Colorobbia Italia, a company that leads the field in colour, also works with vitreous enamels. Research and innovation are among the strong points of the company presented by Marco Bitossi.
Anyone who is heading for Sovigliana Vinci, in the countryside around Florence, and just happens to pass through Montelupo, one of the venerable old homes of artistic pottery in Italy, will be following in the physical footsteps of the Gruppo Colorobbia, whose majority shareholding is owned by the Bitossi family. This is a family whose presence and ceramics tradition in Montelupo is well documented back to the seventeenth century, featuring kilns in the area of Camaioni. It is a type of activity that has developed so assiduously in this area that the leading colour manufacturers were established and have grown up in this vicinity.
Part of the population of Vinci, the birthplace of the genius Leonardo, lives in Sovigliana. Even though Sovigliana is now a modern, industrial settlement that has developed along a network of busy roads, the Colorobbia-Bitossi works can still look out to the rear over a soft valley with a classical Tuscan landscape: rolling green hills covered with the serried rows of vineyards, framed by cypresses, olive trees and Mediterranean pines. Most of the old farmhouses have been bought up by Germans in search of softer climes.
Marco Bitossi was born in Montelupo Fiorentino in 1952 to a family and in an environment with a tradition of generations spent cultivating an industrial and entrepreneurial culture in the ceramics and pottery tradition that has always been a feature of the area. After focusing his further education on the sciences in general and the chemicals and engineering sectors in particular, he joined the company’s management in 1975. He then completed his training inside the Gruppo Colorobbia, occupying a variety of administrative and management positions. Since the eighties, he has been President and Managing Director of Colorobbia Italia and a member of the Board of Directors in the group’s holding.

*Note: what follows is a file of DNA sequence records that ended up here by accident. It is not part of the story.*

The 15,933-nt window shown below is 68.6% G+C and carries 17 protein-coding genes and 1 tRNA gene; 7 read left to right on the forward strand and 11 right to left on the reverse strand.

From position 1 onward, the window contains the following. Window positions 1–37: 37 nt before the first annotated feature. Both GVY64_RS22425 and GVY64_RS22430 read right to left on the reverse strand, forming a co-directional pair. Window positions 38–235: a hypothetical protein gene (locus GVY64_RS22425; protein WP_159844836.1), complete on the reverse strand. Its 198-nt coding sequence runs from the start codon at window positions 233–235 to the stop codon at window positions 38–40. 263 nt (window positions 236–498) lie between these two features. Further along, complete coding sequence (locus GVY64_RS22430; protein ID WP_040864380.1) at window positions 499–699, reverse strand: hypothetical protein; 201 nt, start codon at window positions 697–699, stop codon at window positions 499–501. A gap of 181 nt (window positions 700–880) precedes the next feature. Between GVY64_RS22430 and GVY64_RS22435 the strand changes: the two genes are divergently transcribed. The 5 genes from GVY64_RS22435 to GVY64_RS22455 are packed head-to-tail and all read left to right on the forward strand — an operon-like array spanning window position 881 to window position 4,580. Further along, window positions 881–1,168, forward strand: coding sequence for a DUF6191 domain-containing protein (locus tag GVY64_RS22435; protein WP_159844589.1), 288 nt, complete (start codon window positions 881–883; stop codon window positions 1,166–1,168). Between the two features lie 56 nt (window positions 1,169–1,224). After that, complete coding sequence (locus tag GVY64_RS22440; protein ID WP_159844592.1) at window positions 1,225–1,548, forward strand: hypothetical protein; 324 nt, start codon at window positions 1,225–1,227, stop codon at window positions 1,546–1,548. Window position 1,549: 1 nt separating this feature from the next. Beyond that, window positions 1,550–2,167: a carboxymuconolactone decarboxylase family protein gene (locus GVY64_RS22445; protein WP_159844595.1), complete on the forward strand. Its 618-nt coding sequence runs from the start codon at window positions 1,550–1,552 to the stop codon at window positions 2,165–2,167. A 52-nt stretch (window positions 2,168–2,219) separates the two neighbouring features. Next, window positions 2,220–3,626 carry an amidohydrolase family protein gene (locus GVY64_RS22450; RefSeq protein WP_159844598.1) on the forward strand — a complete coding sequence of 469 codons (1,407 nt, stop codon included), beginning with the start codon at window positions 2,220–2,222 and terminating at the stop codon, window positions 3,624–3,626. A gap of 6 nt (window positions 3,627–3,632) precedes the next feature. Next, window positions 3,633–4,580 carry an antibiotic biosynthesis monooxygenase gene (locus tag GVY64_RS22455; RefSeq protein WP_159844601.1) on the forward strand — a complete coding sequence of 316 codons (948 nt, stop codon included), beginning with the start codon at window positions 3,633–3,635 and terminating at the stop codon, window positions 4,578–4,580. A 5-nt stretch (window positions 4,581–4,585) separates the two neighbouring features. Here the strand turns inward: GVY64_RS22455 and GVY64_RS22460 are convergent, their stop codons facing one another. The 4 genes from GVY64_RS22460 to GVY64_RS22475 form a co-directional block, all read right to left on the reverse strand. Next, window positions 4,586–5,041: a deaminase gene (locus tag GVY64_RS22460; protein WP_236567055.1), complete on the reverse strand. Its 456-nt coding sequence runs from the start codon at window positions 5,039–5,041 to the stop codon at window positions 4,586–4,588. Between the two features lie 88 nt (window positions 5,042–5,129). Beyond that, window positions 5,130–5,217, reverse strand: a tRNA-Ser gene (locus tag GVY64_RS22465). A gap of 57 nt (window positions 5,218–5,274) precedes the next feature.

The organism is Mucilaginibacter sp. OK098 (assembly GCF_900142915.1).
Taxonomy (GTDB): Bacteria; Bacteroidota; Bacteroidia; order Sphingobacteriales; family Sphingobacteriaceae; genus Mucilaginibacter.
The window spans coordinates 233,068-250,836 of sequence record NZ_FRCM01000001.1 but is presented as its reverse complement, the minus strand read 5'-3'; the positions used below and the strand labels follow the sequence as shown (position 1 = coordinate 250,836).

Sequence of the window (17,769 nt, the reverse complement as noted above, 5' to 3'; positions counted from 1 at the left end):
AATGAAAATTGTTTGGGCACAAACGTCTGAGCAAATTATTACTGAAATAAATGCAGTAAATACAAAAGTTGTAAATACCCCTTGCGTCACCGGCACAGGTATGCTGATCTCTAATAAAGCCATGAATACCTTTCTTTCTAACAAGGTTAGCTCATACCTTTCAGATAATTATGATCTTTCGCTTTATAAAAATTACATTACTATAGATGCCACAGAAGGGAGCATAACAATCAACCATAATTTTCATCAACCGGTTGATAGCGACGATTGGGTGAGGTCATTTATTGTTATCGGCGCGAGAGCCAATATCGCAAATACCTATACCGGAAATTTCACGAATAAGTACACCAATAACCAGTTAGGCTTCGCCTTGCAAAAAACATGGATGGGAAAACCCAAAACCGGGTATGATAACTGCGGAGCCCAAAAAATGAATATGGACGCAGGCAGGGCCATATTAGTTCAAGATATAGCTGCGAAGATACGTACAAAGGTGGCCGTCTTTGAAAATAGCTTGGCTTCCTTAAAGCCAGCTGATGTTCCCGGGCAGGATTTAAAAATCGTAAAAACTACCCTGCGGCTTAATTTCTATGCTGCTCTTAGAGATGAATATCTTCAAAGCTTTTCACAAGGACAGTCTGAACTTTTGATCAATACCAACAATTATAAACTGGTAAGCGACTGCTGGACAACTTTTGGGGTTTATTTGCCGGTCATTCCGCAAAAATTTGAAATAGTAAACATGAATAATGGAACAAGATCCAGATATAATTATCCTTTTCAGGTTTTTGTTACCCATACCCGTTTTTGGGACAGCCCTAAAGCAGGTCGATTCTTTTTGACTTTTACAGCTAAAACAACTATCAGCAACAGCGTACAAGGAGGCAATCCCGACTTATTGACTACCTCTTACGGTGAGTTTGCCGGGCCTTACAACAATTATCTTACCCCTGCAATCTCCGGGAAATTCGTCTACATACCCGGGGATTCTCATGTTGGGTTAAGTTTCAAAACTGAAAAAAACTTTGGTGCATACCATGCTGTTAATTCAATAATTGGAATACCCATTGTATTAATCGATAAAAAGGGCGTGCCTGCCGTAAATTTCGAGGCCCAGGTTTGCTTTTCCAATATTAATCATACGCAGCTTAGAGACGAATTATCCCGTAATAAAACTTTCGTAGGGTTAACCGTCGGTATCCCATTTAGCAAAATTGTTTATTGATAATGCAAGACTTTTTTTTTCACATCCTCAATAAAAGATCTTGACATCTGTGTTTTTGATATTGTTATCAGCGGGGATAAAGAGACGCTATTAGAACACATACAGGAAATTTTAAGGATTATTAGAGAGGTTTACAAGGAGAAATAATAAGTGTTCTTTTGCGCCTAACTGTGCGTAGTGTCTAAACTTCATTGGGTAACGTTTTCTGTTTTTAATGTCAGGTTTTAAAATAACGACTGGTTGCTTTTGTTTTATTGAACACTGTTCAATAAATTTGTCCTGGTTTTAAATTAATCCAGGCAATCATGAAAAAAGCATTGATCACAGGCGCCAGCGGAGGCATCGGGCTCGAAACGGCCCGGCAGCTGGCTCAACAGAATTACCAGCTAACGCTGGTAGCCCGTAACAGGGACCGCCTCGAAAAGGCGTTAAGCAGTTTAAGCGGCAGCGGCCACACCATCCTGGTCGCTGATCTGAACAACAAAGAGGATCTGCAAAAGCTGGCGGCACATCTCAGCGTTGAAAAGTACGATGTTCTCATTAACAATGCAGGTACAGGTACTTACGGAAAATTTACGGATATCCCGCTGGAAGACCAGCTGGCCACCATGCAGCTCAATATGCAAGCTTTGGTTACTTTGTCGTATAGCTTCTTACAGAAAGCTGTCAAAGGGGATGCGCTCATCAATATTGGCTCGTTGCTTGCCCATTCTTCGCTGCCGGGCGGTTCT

As Marco Bitossi, the company’s president, is happy to declare, Colorobbia Italia“ comprises three divisions:
ceramics, enamels for metal and glass; we produce frits, fluxes, enamels, pigments for vitreous enamels and for ceramics and also red lead and paints based on precious metals (gold, lustres and platinum) for glass and ceramics”.
With production facilities in Sovigliana Vinci, Fiorano Modenese and Montelupo, the company is part of the Gruppo Colorobbia, has 240 employees and last year generated a turnover of US$ 103 million, 30% of which came from exports. The company has a total production capacity of 120,000 tonnes of ceramic colours, vitreous enamels and red lead, 10,000 tonnes of which is accounted for by vitreous enamels, which therefore constitute 7% of production at Colorobbia Italia.
Continues Marco Bitossi: “To stay in the enamels sector, our Italian facilities are constantly being updated, so that we have all the potential necessary to win new production and market shares.
Our products include a complete range for steel and a more than satisfactory one for the cast iron that is used for stoves and bathtubs. Our products comply with international standards and cater for the demand on the Italian market, which is one of the most demanding and important in the world.
“There is no point to pretending that consumption of enamels is not stagnating at world level. In the area of whitegoods, this is primarily because of the increasing popularity of models made of stainless steel and designed to be built in, while in the refrigeration department the preferred coating is epoxy resin powders or plastics. Where we do find some growth is in the area of boilers, where vitreous enamel can offer a more favourable quality to price ratio than galvanising or painting with epoxy products. Several other factors should also be remembered: the vitreous enamel market is not an enormous one in terms of quantity, competition is merciless and whitegoods manufacturers simply cannot afford to increase their prices.
“As for Colorobbia, although the world market is rather stagnant, as I said, we believe that we have what it takes to increase our market shares: as we were the last to arrive on the scene, we have plenty of scope for growth in terms of both quality and service.”
Q: Let’s now take a look at some other factors that could determine how things develop in future: temperature, colour, innovation…